The Acute Physiology and Chronic Health Evaluation II score (11) and the simplified acute physiology score II (SAPS II) (12) were obtained within 24 h of admission. The sequential organ failure assessment (SOFA) score (13) was calculated daily. The maximum SOFA score (SOFAmax) was defined as the highest SOFA score reached during the ICU stay, and was used to express the worst organ dysfunction/ failure status attained during the ICU stay. Data recorded on admission included age, gender, referring facility, primary and secondary admission diagnoses, associated comorbidities, and surgical procedures preceding admission. The presence of systemic inflammatory response syndrome criteria, organ failure and/or infection was recorded daily, together with laboratory indices of organ dysfunction/failure (including platelet count, serum total bilirubin, serum creatinine, and serum lactate concentration).

Blood samples were collected daily; routine variables of organ dysfunction/failure were measured using automated measures in our laboratories. Lactate concentrations in arterial blood samples were measured using an automated blood gas analyzer (ABL700 Radiometer®, Copenhagen, Denmark). AT and protein C activities were determined daily for the first 2 wk of the ICU stay, chromogenically by the Coamatic®-Test (Chromogenix, Mölndal, Sweden). The detection for AT was validated to a lower detection limit of 10%. AT levels higher than 80% were considered as normal. The initial AT levels were measured within 2 h of ICU admission.

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Definitions

Sepsis, severe sepsis, and septic shock were defined according to the American College of Chest Physicians/American Society of Critical Care Medicine consensus conference criteria (14) by the attending senior intensivist. Central nervous system failure was defined as disturbed consciousness, irritability, disorientation, or delirium without evidence of drug-induced manifestations; thrombocytopenia was defined as platelet count <100 × 103/μL or >30% decline within 24 h without evidence of blood loss as an etiological factor; respiratory failure was defined as Pao2 <75 mm Hg in room air, Pao2/Fio2 <250 mm Hg; cardiovascular failure was defined as systolic blood pressure <90 mm Hg or mean arterial blood pressure <70 mm Hg for at least 1 h despite adequate fluid resuscitation; renal failure was defined as urinary output <0.5 mL · kg−1 · h−1 for at least 1 h in the absence of hypovolemia or a two-fold increase in serum creatinine; and metabolic acidosis was defined as a base excess <−5 mEq/L or a plasma lactate concentration 1.5 times more than the reference value. Patients were categorized according to the worst grade of sepsis syndrome in the ICU.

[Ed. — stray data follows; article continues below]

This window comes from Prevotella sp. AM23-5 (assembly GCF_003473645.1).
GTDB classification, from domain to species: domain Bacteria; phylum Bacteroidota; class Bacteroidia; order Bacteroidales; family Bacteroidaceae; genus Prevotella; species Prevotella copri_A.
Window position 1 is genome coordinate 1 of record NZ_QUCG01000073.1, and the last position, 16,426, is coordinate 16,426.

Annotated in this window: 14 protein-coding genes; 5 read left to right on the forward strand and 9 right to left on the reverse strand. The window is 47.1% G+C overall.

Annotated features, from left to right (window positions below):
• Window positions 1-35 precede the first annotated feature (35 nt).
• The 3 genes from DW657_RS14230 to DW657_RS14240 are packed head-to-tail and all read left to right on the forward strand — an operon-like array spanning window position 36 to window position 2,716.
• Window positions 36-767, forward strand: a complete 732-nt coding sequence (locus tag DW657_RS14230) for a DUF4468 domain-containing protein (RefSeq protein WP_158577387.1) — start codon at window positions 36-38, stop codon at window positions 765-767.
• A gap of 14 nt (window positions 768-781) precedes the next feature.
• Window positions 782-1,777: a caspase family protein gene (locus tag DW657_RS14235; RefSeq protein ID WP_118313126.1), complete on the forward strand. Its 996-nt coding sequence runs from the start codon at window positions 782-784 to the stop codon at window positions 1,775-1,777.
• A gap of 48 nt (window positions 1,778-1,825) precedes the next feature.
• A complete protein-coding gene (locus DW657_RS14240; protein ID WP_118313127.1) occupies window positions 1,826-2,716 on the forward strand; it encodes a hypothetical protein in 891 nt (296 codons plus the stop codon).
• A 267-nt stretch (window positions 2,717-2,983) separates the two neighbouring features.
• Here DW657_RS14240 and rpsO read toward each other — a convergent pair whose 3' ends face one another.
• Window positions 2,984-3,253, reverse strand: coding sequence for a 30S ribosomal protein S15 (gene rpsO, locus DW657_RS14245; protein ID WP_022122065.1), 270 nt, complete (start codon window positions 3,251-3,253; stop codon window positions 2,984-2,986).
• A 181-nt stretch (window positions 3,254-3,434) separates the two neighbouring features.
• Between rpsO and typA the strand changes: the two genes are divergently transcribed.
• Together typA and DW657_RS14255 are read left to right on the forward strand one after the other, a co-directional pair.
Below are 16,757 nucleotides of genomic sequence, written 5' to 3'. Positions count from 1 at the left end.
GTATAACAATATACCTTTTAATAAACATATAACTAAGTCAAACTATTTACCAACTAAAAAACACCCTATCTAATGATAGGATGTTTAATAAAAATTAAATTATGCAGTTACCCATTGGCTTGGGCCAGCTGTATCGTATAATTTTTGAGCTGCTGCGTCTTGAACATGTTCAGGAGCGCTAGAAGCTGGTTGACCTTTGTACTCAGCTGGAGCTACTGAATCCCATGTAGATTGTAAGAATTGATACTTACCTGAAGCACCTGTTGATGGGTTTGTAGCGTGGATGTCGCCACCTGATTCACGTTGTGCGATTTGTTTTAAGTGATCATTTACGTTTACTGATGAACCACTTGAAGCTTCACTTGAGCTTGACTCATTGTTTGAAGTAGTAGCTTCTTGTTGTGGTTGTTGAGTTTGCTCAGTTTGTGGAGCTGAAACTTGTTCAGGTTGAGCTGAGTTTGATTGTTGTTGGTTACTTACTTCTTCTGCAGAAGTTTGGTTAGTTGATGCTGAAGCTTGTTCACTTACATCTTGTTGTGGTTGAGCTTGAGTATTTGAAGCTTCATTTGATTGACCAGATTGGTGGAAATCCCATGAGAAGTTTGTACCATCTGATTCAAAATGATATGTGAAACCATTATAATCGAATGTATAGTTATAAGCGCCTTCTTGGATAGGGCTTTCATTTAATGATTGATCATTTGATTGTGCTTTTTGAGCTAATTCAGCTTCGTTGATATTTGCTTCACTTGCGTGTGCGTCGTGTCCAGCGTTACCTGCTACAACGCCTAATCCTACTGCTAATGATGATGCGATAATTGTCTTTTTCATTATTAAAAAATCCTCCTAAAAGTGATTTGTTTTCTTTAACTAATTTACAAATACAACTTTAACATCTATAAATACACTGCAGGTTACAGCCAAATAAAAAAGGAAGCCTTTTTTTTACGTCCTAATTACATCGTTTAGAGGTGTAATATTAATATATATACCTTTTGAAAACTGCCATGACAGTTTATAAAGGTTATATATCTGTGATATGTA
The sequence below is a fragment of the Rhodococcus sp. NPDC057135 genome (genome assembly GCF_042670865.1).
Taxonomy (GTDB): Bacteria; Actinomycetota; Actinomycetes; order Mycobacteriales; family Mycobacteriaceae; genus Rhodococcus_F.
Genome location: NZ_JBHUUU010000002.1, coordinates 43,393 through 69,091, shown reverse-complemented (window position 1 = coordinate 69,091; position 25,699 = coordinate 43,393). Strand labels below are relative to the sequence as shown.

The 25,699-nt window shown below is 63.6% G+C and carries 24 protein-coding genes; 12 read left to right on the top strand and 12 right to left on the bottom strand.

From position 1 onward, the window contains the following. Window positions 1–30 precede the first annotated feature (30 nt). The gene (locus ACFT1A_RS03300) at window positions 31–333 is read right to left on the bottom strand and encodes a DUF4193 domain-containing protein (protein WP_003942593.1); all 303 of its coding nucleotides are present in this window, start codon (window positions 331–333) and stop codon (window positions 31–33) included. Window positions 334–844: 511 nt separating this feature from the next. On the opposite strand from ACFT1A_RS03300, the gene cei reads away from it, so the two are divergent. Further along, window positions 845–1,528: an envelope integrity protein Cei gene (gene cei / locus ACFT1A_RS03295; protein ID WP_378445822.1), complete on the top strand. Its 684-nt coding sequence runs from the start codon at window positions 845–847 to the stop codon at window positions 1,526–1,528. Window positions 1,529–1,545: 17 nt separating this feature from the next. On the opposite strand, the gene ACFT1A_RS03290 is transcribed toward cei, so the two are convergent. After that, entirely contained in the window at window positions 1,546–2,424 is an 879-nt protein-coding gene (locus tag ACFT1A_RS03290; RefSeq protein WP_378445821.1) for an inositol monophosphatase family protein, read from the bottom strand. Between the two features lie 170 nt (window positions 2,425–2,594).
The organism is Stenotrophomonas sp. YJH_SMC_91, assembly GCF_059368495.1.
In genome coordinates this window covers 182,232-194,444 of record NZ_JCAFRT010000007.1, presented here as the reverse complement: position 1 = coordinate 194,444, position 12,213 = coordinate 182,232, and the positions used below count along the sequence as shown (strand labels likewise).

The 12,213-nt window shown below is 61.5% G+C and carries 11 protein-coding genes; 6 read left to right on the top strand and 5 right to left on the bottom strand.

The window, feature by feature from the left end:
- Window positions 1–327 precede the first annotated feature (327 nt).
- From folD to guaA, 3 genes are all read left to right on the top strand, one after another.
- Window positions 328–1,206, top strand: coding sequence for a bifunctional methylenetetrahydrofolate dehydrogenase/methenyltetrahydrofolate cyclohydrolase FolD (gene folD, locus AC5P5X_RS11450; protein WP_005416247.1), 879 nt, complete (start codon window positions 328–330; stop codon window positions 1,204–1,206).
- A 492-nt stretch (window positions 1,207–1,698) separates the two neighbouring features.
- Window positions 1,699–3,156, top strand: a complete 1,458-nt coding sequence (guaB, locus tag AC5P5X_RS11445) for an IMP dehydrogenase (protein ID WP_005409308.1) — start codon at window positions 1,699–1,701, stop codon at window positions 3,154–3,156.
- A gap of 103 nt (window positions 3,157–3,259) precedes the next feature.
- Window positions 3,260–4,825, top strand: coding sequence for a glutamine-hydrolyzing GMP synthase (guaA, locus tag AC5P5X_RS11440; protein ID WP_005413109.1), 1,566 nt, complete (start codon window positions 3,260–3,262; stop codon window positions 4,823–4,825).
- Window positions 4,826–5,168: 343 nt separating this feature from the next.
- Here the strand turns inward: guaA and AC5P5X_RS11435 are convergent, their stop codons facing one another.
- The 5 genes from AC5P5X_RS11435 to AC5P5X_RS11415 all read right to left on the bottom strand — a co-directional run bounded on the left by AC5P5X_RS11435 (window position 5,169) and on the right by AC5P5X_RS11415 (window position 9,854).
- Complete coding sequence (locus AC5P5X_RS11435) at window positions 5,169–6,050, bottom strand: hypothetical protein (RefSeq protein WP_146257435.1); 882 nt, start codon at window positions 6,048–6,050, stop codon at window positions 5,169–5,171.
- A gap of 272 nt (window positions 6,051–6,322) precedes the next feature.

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Outcome Variables

Four outcome variables were defined a priori and included: the need for blood products during the ICU stay; ICU LOS; the maximum degree of organ dysfunction/failure as assessed by the max SOFA score; and death in the ICU.

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Statistical Analysis

Data were analyzed using SPSS 13.0 for Windows (SPSS Inc., Chicago, IL). A Kolmogorov–Smirnov test was used to verify the normality of distribution of continuous variables. A Friedman test was used to assess the evolution of AT levels within groups over time, and the differences among groups were assessed using the multifactorial analysis of variance. A Kruskal–Wallis H-test was used to compare differences among groups, and subsequent pairwise comparisons were performed using a Mann–Whitney U-test with Bonferroni correction for multiple comparisons. The predictive value of AT activity with regard to ICU outcome was calculated using a receiver operator characteristic curve, and the area under the curve (AUC) was computed. The best cutoff point was defined using the Youdin index, and sensitivity, specificity, negative predictive value, and positive predictive value were calculated. We conducted a multivariable analysis with ICU mortality as the dependent variable. Variables considered for the multivariable analysis included age, gender, source of admission, type of surgery, the occurrence of sepsis syndromes during the ICU stay, and the maximum SOFA score. The multivariable analysis was preceded by a univariate selection of potential prognostic variables (P < 0.2). Colinearity between variables was excluded before covariates were introduced in the model. A forward, stepwise approach was used for multivariable modeling, and admission and minimum AT activity were introduced separately at the final step as a categorical variable with values >80% as a reference category. Variables were retained in the multivariable model with P < 0.1. Goodness of fit was tested using a Hosmer and Lemeshow test, and odds ratios (OR) with 95% confidence interval (CI) were computed.

P < 0.05 was considered significant. Categorical data are presented as n (%) and continuous data as mean ± sd unless otherwise indicated.

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RESULTS

Characteristics of the Study Group